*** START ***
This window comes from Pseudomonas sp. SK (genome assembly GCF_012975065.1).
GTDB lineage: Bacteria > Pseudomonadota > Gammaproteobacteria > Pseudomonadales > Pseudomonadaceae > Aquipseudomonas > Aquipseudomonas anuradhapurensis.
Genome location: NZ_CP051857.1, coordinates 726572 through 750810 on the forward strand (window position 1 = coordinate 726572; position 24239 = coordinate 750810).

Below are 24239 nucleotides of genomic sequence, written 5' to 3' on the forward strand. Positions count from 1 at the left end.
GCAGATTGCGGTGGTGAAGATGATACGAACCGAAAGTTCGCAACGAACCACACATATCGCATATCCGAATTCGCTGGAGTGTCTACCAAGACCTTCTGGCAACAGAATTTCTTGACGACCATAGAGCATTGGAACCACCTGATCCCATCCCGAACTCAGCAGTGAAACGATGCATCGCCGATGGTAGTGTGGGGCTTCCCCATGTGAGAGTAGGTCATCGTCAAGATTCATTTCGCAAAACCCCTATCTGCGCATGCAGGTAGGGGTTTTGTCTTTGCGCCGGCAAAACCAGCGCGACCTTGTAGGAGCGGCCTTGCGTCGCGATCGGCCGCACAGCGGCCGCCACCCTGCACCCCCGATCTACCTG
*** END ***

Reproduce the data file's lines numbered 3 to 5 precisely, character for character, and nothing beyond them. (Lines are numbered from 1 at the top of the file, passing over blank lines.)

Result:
Genome location: NZ_CP051857.1, coordinates 726572 through 750810 on the forward strand (window position 1 = coordinate 726572; position 24239 = coordinate 750810).

Below are 24239 nucleotides of genomic sequence, written 5' to 3' on the forward strand. Positions count from 1 at the left end.
GCAGATTGCGGTGGTGAAGATGATACGAACCGAAAGTTCGCAACGAACCACACATATCGCATATCCGAATTCGCTGGAGTGTCTACCAAGACCTTCTGGCAACAGAATTTCTTGACGACCATAGAGCATTGGAACCACCTGATCCCATCCCGAACTCAGCAGTGAAACGATGCATCGCCGATGGTAGTGTGGGGCTTCCCCATGTGAGAGTAGGTCATCGTCAAGATTCATTTCGCAAAACCCCTATCTGCGCATGCAGGTAGGGGTTTTGTCTTTGCGCCGGCAAAACCAGCGCGACCTTGTAGGAGCGGCCTTGCGTCGCGATCGGCCGCACAGCGGCCGCCACCCTGCACCCCCGATCTACCTG